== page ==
For many of the ancient Greeks (not all; the Spartans are a notable exception), women were inferior to men both psychologically and physically. Greek doctors, like Hippocrates, saw women physically as mis-formed or underdeveloped men—and it’s no accident that ancient Greek sculpture focused on youthful male bodies as the height of physical perfection.
Psychologically, women in ancient Greece were viewed as less capable than men; significantly, Aristotle sees women as incapable of fully developing moral virtue. Women were associated with emotion and with the body (sound familiar?), men with rationality and abstract thought — and rationality was much more highly valued.
To be fair, most modern people — including most complementarians — would reject the notion that women are physically mis-formed men or that women are incapable of developing moral virtue. But the persistent association of women with emotion and the recurring assumption that women are simply less capable of logical, scientific thinking show that Greek ideas about men and women have not disappeared from our society.
So why does this history matter? It’s hardly a secret that Western society has been patriarchal for the entirety of its existence, or that this patriarchy still informs modern society. But I think it does matter that these persistent ideas about men and women, and particularly the idea that women are somehow less capable leaders and thinkers than men, have roots in the ancient philosophies that shaped Western thought.
Some may argue that the Greeks were simply recognizing created realities — but if their biology was so far off the mark, is it that surprising that their ideas about the moral and psychological nature of women might be as well? And especially as Christians, we need to carefully assess whether our readings of Scripture are influenced in problematic ways by these deeply-rooted cultural ideas about men and women.
In the third century AD, the theologian Tertullian famously asked what Athens has to do with Jerusalem, arguing that Christianity needed to separate itself from Greek philosophy. This is, of course, a complicated question — many theologians have grappled with whether it is possible, or desirable, to disentangle Christianity from Greco-Roman culture — but one with particular relevance to this issue of gender roles.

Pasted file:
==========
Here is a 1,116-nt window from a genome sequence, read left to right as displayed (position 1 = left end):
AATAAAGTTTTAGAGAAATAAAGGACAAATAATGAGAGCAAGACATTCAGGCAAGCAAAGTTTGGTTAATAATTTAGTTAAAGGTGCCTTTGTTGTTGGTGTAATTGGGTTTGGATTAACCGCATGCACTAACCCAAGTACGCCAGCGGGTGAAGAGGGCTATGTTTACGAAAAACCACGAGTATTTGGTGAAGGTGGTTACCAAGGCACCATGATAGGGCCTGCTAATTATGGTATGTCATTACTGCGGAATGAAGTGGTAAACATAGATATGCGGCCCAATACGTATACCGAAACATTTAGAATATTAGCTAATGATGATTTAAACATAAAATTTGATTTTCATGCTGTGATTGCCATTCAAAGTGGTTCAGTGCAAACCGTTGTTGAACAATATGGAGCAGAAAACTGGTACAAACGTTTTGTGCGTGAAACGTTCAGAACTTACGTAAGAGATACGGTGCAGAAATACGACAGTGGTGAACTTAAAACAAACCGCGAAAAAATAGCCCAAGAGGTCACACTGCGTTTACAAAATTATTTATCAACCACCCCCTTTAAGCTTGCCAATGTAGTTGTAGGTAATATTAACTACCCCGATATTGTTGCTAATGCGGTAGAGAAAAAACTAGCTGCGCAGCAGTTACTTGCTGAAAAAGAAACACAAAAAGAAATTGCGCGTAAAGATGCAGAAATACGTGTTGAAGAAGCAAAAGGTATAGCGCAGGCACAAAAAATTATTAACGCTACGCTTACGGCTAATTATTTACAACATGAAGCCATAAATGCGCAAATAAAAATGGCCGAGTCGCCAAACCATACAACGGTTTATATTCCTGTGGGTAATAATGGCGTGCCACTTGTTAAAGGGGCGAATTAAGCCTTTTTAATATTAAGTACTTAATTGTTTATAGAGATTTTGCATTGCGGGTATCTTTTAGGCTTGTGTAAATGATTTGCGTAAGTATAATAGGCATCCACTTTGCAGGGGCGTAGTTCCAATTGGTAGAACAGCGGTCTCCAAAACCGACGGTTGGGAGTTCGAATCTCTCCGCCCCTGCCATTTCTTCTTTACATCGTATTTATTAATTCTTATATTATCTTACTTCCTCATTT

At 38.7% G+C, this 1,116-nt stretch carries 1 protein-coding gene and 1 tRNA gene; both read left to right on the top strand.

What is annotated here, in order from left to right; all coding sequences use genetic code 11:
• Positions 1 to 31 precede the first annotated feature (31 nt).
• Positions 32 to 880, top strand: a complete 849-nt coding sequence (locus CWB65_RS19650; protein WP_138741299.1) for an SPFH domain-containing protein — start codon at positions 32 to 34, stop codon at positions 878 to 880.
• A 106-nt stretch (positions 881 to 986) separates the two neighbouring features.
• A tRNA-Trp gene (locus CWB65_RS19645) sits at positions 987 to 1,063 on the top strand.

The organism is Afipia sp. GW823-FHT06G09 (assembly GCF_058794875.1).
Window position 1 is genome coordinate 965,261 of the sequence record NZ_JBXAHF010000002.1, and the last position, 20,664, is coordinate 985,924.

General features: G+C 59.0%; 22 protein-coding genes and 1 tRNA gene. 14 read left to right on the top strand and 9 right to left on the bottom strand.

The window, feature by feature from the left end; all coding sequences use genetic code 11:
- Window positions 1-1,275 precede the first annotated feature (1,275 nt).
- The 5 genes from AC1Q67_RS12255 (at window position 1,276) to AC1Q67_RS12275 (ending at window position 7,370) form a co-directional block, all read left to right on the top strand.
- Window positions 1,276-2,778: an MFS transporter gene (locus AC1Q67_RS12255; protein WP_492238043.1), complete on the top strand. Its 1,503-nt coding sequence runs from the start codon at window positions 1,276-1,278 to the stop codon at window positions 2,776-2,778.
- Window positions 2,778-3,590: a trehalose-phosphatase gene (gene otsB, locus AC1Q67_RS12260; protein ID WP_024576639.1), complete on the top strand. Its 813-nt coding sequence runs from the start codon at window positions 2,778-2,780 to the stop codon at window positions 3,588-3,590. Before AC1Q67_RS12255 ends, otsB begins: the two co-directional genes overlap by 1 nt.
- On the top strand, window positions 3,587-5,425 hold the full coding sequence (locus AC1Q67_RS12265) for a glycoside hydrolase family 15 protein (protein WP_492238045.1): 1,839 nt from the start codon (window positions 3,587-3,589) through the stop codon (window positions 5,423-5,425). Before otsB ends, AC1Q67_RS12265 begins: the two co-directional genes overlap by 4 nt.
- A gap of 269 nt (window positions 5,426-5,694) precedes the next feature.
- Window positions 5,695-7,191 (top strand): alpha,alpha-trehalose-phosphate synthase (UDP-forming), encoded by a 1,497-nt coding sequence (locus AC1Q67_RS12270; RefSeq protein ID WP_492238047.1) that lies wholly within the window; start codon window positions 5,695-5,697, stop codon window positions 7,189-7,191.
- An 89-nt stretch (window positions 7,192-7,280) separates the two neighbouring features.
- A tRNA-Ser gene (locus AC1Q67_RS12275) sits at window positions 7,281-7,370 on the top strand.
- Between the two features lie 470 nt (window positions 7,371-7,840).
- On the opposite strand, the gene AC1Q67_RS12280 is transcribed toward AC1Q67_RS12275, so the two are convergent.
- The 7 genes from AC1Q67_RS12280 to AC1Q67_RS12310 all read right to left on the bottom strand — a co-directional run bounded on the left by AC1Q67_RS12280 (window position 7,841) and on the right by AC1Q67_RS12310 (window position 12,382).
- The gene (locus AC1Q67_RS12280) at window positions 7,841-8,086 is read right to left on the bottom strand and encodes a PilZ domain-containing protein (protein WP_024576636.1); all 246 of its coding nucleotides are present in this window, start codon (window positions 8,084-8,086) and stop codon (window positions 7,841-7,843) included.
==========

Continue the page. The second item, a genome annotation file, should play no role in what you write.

The primacy of rational thought in Greek culture, and the association of men with rational thought, is still deeply engrained in modern Western culture as evidenced by both complementarianism and the Google memo, among a multitude of other examples. And reading Scripture through the lens of Western ideas about women, deeply influenced by Greek philosophy, is bound to distort God’s view of men and women.
We should allow Tertullian’s question to challenge our notions of manhood and womanhood, even as egalitarians. It’s impossible to fully remove ourselves from our cultural assumptions. But the more aware we are of them, the more aware we will become of the ways they may blur our understanding about men and women and the ways in which God intends us to work and relate together.
 I should note that I am simplifying here—Plato and Aristotle, for example, seem to have had different opinions on the roles women could play, especially in Plato’s ideal society as described in the Republic. While Plato does assume that women have a weaker nature, he also argues for their education and even their involvement in governing his ideal society.
 The Greeks also believed that women were mere incubators of children, providing the inferior material portion of babies—male sperm, like a seed planted in the soil, carried the life and the soul of the infant.